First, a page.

Bingeing Broadway

Not many people know this, but I have a slight obsession with musical theatre. Only recently – after joining Spotify (I know, I’m very late to the game!) – did it occur to me that I’m a serial Broadway binger. I get hooked on a specific musical and then listen to it on repeat until my ears need a break.

On this occasion of my birthday, I thought it might be fun to look back at the history of my musical-theatre fixation.

I think the movie version of Fame is where it all started. This 1980 film – later adapted into both a stage musical and a TV series – focused on the aspirations of students at a performing arts high school, and embodied all my hopes and dreams as an ambitious young actor at the time. The soundtrack remained on repeat throughout my early adolescence, deepening my crush on Lee “bedroom eyes” Curreri every time I played it.


In the mid-1980s, my dad gave me a cassette of the Les Misérables soundtrack, after seeing the show live. Boy, did I play the heck out of that! In an unexpected turn of events, in 1991 I worked on the casting of the first bilingual-cast version of the show, an extraordinary experience that allowed me to see Les Mis both in English and its brand new French version.

Les Misérables

As my show-business career inclinations shifted to the tech world in the latter part of the 90s, my fondness for musicals only deepened, and my penchant for playing the poop out of my favourites never left. Here are a couple of songs from a few of my later obsessions:

Hedwig And The Angry Inch
Book of Mormon
Spring Awakening
Come From Away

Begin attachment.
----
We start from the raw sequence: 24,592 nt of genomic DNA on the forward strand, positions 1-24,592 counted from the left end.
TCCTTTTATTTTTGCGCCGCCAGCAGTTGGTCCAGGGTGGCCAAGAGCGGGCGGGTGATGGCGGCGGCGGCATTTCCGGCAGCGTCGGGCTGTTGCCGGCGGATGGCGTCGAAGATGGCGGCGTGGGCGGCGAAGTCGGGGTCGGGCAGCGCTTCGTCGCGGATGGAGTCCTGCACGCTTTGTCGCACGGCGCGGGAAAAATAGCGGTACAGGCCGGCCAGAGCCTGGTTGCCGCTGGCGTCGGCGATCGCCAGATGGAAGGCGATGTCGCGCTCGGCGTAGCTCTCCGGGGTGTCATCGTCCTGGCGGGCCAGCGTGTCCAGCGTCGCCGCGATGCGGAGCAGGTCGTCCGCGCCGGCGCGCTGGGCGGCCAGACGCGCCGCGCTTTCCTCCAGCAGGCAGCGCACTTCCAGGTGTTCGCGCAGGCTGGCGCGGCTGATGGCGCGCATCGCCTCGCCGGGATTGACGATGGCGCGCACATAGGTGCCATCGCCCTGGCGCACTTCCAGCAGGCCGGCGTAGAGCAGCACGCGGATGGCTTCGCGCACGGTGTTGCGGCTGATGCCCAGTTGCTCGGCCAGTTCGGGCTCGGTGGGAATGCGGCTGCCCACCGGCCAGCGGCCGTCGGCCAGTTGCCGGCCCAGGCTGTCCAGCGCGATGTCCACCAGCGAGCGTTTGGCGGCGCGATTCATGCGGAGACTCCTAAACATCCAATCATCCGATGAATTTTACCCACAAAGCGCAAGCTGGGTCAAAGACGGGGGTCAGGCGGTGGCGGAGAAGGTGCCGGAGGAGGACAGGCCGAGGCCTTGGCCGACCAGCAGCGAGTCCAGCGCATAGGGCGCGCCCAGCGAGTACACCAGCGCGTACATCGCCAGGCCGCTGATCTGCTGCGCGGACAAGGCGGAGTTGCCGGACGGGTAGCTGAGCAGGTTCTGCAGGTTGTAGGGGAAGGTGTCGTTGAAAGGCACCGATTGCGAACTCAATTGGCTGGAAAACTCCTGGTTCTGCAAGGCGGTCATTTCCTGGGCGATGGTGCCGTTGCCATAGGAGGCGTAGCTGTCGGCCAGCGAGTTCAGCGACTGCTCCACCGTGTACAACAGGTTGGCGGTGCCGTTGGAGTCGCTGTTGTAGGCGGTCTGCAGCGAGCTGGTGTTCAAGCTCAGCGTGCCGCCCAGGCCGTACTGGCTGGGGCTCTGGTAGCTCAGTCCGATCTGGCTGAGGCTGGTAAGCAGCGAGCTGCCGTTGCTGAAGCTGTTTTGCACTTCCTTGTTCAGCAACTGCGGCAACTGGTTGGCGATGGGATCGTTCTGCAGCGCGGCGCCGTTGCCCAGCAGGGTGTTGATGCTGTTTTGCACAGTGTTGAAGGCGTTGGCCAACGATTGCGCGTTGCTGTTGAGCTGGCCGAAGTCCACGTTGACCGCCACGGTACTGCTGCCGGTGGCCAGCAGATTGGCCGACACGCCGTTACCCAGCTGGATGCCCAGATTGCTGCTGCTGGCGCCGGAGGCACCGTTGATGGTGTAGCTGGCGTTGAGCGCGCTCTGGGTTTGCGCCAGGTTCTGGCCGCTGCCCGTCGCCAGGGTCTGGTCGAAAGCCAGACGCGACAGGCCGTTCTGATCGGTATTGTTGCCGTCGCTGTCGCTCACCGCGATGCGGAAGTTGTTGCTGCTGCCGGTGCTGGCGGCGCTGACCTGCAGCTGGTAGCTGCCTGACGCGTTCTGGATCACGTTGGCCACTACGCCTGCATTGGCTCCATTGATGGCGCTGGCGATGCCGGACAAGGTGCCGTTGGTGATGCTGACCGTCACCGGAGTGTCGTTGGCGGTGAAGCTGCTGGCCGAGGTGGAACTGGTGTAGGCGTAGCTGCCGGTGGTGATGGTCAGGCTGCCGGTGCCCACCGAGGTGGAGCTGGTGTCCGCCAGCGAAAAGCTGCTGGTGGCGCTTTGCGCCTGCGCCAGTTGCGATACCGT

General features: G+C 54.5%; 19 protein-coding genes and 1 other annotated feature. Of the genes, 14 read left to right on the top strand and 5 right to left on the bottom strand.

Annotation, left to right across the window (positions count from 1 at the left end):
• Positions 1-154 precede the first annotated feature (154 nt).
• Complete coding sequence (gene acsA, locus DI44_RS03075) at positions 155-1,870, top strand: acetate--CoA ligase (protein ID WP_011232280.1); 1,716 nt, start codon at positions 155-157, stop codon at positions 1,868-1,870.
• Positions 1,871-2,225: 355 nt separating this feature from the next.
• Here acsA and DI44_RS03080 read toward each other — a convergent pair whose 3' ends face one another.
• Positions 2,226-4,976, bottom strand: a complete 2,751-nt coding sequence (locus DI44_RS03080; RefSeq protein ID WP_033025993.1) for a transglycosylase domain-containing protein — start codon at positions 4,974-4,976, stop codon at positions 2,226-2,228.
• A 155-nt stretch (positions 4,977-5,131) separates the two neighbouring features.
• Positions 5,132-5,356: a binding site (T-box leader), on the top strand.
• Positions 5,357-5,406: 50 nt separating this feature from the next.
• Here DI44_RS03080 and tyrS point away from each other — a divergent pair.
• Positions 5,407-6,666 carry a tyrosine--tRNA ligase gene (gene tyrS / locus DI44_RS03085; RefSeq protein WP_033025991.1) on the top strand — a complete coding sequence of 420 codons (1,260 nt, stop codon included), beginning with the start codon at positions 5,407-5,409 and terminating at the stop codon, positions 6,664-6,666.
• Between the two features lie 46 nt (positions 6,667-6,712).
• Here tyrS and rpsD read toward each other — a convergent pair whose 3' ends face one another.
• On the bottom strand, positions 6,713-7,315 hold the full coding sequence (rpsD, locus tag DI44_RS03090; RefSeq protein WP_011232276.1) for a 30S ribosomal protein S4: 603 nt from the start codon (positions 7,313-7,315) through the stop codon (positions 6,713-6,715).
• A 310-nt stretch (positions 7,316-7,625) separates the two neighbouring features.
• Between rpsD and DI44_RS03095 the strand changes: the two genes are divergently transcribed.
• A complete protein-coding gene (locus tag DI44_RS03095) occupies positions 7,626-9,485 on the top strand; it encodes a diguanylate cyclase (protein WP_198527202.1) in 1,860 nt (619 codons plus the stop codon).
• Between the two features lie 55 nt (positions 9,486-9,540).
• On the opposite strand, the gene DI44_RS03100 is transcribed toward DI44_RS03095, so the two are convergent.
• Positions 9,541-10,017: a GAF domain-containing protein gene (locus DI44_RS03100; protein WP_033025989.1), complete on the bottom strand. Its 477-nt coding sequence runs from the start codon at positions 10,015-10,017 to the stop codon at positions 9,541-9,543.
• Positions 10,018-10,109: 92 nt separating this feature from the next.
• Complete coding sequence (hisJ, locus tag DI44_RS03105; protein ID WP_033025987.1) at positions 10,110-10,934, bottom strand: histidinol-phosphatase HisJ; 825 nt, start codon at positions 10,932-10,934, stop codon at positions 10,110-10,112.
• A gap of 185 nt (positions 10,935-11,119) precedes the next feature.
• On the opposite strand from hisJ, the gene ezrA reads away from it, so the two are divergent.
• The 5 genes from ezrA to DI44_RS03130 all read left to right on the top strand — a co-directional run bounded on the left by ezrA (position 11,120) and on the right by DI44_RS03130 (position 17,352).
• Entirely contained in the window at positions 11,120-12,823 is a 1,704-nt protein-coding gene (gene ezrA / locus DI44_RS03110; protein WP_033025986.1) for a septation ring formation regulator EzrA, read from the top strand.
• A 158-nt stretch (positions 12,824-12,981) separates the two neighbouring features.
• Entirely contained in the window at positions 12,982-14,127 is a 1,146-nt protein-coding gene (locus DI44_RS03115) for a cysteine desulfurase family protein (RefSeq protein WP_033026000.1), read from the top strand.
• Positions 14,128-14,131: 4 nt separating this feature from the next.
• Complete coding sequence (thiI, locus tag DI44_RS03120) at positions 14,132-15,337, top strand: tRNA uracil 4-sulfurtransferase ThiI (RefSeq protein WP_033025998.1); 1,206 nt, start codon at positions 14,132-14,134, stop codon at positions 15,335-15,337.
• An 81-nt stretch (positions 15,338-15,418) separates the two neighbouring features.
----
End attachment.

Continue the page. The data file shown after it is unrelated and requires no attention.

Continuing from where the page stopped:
Jagged Little Pill

Hope you enjoyed this roundup, and feel free to share your own musical-theatre faves in the comments!


Fever Dream

Last weekend, I attended my first live-theatre show since the Before Times: Sweet Charity, a musical I’d never seen before, performed by a group of local university students.

There I sat alone – my would-be companion sidelined with Covid, natch – the audience fully masked. Even the performers wore masks, except when singing a lead part.

A 1960s Broadway musical based on the Federico Fellini movie Nights of Cabiria, the original Sweet Charity came with a book by Neil Simon, choreography by the legendary Bob Fosse, and the lead role filled by Gwen Verdon as a bubbly “dance hall hostess” who meets a shy tax accountant when they get stuck in the same elevator.

The show makes it pretty clear that being a “dance hall hostess” commonly involved an income-supplementing activity for some of the women that, these days, would be referred to as “sex work.”

When the musical number Big Spender started up, a strange familiarity started to come over me. I knew that song. And not just from decades’ worth of pop-culture references. I knew it.

Well let me get right to the point:
I don’t pop my cork for every guy I see
Hey Big Spender! Spend a little time with me.

Wouldn’t you like to have fun, fun, fun?
We could have a few laughs, laughs
I could show you… good time!
Would you like to have a… good time?

Excerpt from “Big Spender” – lyrics by Dorothy Fields

And then it hit me. I sang that song. Back at a children’s arts camp I attended as kid, in one of our group performances.

Was it a bit odd that a bunch of 12-year olds were taught to sing a song about showing wealthy men a “good time”? If it was, we certainly didn’t realize it at the time.

Anyway. That wasn’t even the song that’s stuck with me the most since the show. That honour goes to Rhythm of Life, a mesmerizing earworm that just won’t leave, especially after I listened to this version by Sammy Davis Jr. from the movie adaptation. Check it out, if you dare. And tell me what you think.